WASHINGTON - Representatives from Marriott Corp., Ciena Corp., Texas Instruments Inc. and Microsoft Corp. asked the IRS yesterday to halt a planned payroll tax on some stock options, describing the levy as regressive and difficult to collect.
"This tax will disproportionately affect rank-and-file employees," David Sherwood, benefits tax counsel for Microsoft, told Internal Revenue Service officials at a hearing. He and nine other witnesses urged the IRS to withdraw or delay the tax.
The IRS says the 15.3 percent tax on incentive stock options and employee stock purchase plans is legal and will go into effect in January. It would reverse 30 years of tax-preferred treatment of the options and would cost companies and their employees $23 billion over 10 years, according to congressional estimates.
Companies say the tax would be impossible to administer and would force them to stop their options programs, and they are lobbying lawmakers to stop the tax. The House of Representatives has passed legislation that would do that. A similar bill is planned in the Senate.
The IRS says its proposal was prompted by changes in the tax laws in the 1980s and the proliferation of employee stock ownership in the 1990s.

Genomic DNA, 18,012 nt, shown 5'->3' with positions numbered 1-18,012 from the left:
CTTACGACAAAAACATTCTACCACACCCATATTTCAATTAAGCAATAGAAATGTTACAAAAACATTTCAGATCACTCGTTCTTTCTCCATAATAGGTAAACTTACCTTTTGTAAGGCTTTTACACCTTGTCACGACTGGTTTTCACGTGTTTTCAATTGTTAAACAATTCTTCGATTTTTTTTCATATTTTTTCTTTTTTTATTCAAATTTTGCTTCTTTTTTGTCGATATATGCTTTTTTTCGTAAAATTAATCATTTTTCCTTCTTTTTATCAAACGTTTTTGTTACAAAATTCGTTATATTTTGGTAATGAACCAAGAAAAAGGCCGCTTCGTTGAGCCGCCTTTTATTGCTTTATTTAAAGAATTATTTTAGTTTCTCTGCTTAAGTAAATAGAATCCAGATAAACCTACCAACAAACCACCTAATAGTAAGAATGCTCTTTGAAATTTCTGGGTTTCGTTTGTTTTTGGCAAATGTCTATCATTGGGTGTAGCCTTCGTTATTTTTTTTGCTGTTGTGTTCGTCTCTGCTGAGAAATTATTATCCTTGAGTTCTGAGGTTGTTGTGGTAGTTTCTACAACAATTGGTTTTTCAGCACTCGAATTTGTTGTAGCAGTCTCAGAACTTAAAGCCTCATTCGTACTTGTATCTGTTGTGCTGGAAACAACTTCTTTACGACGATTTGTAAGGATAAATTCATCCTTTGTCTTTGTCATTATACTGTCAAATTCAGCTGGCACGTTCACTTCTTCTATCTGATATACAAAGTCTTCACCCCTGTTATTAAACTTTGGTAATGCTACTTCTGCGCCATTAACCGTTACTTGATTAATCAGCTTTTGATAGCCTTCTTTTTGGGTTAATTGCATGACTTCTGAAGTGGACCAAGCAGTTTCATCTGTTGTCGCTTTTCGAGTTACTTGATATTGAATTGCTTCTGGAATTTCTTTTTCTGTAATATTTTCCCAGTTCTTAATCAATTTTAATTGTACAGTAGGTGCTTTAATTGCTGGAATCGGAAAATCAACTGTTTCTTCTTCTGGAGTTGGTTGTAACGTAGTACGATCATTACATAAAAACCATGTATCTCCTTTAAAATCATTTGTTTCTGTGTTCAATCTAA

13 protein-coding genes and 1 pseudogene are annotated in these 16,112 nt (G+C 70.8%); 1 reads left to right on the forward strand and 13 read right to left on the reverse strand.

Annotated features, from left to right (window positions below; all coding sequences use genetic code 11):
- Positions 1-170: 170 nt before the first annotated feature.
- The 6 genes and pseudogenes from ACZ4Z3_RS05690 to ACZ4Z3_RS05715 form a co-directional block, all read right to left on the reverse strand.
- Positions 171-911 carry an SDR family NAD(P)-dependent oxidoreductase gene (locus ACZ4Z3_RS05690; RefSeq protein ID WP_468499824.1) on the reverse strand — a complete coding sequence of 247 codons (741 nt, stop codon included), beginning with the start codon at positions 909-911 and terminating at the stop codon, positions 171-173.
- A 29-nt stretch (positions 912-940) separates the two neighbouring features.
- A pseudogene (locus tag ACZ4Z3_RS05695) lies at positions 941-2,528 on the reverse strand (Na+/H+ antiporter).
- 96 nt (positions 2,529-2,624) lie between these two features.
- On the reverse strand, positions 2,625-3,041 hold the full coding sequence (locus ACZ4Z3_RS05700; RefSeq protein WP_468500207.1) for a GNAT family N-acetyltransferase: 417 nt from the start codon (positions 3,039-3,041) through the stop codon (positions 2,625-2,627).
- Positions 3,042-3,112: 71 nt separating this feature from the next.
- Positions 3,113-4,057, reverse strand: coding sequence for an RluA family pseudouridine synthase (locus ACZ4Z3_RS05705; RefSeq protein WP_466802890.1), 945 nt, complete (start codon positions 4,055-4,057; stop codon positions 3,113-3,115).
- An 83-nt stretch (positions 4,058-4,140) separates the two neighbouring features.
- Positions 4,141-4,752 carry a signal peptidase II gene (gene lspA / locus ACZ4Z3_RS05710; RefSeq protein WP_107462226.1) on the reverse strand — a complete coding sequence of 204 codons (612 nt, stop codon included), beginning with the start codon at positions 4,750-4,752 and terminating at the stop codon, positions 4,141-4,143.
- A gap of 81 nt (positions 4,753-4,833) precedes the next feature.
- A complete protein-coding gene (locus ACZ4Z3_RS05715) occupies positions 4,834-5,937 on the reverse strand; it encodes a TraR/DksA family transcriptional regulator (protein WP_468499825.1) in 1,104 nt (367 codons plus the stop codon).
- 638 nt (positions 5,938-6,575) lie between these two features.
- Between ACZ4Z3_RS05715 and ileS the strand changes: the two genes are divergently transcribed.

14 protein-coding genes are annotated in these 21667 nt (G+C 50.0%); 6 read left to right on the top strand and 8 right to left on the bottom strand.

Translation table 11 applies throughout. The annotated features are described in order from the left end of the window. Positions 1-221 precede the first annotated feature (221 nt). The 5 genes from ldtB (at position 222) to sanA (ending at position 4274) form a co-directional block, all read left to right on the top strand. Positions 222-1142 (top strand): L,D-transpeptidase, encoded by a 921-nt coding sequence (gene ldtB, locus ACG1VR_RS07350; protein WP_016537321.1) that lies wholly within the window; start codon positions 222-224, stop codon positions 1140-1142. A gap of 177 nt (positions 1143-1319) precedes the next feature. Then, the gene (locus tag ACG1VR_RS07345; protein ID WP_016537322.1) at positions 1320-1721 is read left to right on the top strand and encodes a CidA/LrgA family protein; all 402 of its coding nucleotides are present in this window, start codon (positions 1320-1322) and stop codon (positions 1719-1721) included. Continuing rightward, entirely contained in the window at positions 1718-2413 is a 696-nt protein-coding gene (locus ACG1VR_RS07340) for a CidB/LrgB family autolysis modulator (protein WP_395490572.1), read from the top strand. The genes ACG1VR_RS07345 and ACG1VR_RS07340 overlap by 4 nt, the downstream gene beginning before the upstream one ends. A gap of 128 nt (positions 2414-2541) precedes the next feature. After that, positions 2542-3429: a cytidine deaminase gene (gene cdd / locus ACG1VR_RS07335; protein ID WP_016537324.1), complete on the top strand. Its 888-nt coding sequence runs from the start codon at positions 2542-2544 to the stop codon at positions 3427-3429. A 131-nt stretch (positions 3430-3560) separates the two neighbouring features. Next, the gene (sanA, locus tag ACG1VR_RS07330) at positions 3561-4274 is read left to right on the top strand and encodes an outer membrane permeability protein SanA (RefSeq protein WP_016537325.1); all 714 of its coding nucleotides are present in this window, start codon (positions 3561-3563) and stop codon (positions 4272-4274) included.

The tax would apply to the spread between the fair market value and the exercise price of incentive stock options and shares purchased as part of a qualified employee purchase plan. Such plans typically offer shares at a 15 percent discount from fair market value.
The 15.3 percent payroll tax includes a 12.4 percent tax used to fund Social Security and a 2.9 percent tax used to fund Medicare. Both portions are split evenly between employer and employee. The Social Security tax is imposed on the first $84,900 of salary this year; there is no limit on the Medicare tax.
About 15.7 million people participate in 4,000 company-sponsored stock purchase plans, according to the National Center for Employee Ownership.
Incentive stock options and employee stock purchase plans have tax incentives that encourage owners to hold the stock for at least a year.
They differ from ordinary employee stock options, which are usually exercised and sold on the same day and are taxed as ordinary income at rates of up to 38.6 percent. Companies get a tax deduction and must keep track of when their employees exercise ordinary options.
Witnesses told IRS officials yesterday that the payroll tax on options offered to rank-and-file workers would be impossible to administer because payroll taxes, usually withheld from paychecks, can't easily be collected from the exercise of options. In some cases, companies would be forced to pay the employee share of the tax for workers who have left the company or died.
The witnesses said employees exercising the options and who lack cash with which to pay the tax would be forced to sell shares, thereby giving up other tax incentives to hold those shares for a year.